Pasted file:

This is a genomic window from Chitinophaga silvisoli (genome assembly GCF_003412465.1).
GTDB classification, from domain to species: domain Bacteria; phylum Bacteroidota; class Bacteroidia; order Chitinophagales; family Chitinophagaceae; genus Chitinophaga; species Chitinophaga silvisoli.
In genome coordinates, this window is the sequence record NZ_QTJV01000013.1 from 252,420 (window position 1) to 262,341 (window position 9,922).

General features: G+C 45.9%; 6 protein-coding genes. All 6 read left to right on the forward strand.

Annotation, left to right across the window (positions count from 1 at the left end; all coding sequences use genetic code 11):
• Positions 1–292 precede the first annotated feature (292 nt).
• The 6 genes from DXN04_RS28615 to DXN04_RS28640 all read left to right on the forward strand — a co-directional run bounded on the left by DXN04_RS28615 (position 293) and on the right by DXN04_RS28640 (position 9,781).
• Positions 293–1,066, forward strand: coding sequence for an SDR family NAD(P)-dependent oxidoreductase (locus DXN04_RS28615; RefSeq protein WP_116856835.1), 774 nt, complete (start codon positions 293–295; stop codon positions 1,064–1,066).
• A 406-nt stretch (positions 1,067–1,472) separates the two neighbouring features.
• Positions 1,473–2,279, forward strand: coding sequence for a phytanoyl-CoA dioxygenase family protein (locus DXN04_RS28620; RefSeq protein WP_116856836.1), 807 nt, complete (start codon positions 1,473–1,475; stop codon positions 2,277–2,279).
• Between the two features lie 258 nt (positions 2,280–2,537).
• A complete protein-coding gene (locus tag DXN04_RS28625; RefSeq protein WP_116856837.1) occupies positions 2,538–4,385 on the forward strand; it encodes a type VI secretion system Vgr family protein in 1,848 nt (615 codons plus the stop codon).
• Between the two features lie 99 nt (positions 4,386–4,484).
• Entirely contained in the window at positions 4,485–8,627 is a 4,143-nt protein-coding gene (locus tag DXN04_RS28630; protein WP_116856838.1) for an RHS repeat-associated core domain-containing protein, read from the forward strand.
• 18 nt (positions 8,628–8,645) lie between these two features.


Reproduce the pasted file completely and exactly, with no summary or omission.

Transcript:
This is a genomic window from Chitinophaga silvisoli (genome assembly GCF_003412465.1).
GTDB classification, from domain to species: domain Bacteria; phylum Bacteroidota; class Bacteroidia; order Chitinophagales; family Chitinophagaceae; genus Chitinophaga; species Chitinophaga silvisoli.
In genome coordinates, this window is the sequence record NZ_QTJV01000013.1 from 252,420 (window position 1) to 262,341 (window position 9,922).

General features: G+C 45.9%; 6 protein-coding genes. All 6 read left to right on the forward strand.

Annotation, left to right across the window (positions count from 1 at the left end; all coding sequences use genetic code 11):
• Positions 1–292 precede the first annotated feature (292 nt).
• The 6 genes from DXN04_RS28615 to DXN04_RS28640 all read left to right on the forward strand — a co-directional run bounded on the left by DXN04_RS28615 (position 293) and on the right by DXN04_RS28640 (position 9,781).
• Positions 293–1,066, forward strand: coding sequence for an SDR family NAD(P)-dependent oxidoreductase (locus DXN04_RS28615; RefSeq protein WP_116856835.1), 774 nt, complete (start codon positions 293–295; stop codon positions 1,064–1,066).
• A 406-nt stretch (positions 1,067–1,472) separates the two neighbouring features.
• Positions 1,473–2,279, forward strand: coding sequence for a phytanoyl-CoA dioxygenase family protein (locus DXN04_RS28620; RefSeq protein WP_116856836.1), 807 nt, complete (start codon positions 1,473–1,475; stop codon positions 2,277–2,279).
• Between the two features lie 258 nt (positions 2,280–2,537).
• A complete protein-coding gene (locus tag DXN04_RS28625; RefSeq protein WP_116856837.1) occupies positions 2,538–4,385 on the forward strand; it encodes a type VI secretion system Vgr family protein in 1,848 nt (615 codons plus the stop codon).
• Between the two features lie 99 nt (positions 4,386–4,484).
• Entirely contained in the window at positions 4,485–8,627 is a 4,143-nt protein-coding gene (locus tag DXN04_RS28630; protein WP_116856838.1) for an RHS repeat-associated core domain-containing protein, read from the forward strand.
• 18 nt (positions 8,628–8,645) lie between these two features.